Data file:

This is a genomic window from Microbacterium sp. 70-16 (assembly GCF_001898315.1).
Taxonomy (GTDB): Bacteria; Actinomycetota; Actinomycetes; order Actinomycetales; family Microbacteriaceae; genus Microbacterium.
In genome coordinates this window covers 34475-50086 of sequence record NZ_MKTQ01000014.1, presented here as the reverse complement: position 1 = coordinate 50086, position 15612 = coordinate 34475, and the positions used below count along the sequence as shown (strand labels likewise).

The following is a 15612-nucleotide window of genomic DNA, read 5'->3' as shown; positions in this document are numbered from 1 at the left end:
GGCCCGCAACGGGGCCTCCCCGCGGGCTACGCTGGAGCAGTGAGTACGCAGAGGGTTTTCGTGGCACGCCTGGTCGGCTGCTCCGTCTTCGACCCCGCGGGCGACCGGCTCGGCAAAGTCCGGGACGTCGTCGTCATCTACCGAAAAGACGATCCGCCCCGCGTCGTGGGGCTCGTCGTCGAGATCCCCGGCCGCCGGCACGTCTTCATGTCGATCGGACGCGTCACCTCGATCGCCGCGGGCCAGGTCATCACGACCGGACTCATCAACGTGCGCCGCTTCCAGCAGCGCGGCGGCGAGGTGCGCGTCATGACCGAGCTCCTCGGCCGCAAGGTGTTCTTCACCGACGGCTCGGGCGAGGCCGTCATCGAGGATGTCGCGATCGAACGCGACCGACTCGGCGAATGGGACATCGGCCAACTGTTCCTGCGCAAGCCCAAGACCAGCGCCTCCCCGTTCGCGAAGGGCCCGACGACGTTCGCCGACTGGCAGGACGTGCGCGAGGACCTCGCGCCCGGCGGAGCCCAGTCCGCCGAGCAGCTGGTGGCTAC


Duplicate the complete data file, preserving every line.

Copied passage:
This is a genomic window from Microbacterium sp. 70-16 (assembly GCF_001898315.1).
Taxonomy (GTDB): Bacteria; Actinomycetota; Actinomycetes; order Actinomycetales; family Microbacteriaceae; genus Microbacterium.
In genome coordinates this window covers 34475-50086 of sequence record NZ_MKTQ01000014.1, presented here as the reverse complement: position 1 = coordinate 50086, position 15612 = coordinate 34475, and the positions used below count along the sequence as shown (strand labels likewise).

The following is a 15612-nucleotide window of genomic DNA, read 5'->3' as shown; positions in this document are numbered from 1 at the left end:
GGCCCGCAACGGGGCCTCCCCGCGGGCTACGCTGGAGCAGTGAGTACGCAGAGGGTTTTCGTGGCACGCCTGGTCGGCTGCTCCGTCTTCGACCCCGCGGGCGACCGGCTCGGCAAAGTCCGGGACGTCGTCGTCATCTACCGAAAAGACGATCCGCCCCGCGTCGTGGGGCTCGTCGTCGAGATCCCCGGCCGCCGGCACGTCTTCATGTCGATCGGACGCGTCACCTCGATCGCCGCGGGCCAGGTCATCACGACCGGACTCATCAACGTGCGCCGCTTCCAGCAGCGCGGCGGCGAGGTGCGCGTCATGACCGAGCTCCTCGGCCGCAAGGTGTTCTTCACCGACGGCTCGGGCGAGGCCGTCATCGAGGATGTCGCGATCGAACGCGACCGACTCGGCGAATGGGACATCGGCCAACTGTTCCTGCGCAAGCCCAAGACCAGCGCCTCCCCGTTCGCGAAGGGCCCGACGACGTTCGCCGACTGGCAGGACGTGCGCGAGGACCTCGCGCCCGGCGGAGCCCAGTCCGCCGAGCAGCTGGTGGCTAC